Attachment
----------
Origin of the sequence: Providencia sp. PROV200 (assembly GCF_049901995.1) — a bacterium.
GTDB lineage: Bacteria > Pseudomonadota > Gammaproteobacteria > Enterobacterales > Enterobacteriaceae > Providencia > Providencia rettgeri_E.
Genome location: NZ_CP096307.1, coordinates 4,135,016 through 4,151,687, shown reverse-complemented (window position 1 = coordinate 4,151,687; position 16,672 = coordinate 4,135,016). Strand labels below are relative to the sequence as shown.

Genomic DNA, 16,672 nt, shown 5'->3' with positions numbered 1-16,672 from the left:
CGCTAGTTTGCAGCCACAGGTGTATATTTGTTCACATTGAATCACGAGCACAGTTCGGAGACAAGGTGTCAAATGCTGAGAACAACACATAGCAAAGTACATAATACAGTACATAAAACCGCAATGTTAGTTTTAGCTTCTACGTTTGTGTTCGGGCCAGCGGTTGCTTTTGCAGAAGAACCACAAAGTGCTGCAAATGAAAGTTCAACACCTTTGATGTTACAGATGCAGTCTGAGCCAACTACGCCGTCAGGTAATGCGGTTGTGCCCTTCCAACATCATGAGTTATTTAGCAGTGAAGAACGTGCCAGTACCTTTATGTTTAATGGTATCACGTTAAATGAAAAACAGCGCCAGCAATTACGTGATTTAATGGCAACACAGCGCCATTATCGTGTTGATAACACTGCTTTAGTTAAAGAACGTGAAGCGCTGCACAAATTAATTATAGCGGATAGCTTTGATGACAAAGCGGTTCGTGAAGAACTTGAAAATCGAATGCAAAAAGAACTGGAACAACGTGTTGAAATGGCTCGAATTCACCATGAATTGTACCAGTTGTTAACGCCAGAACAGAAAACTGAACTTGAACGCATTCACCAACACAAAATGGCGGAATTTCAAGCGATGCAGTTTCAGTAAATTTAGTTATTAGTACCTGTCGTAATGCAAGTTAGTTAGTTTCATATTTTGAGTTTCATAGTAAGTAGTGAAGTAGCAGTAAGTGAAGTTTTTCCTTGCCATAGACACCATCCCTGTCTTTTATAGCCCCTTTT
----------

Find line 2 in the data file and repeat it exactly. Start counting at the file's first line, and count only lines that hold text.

GTDB lineage: Bacteria > Pseudomonadota > Gammaproteobacteria > Enterobacterales > Enterobacteriaceae > Providencia > Providencia rettgeri_E.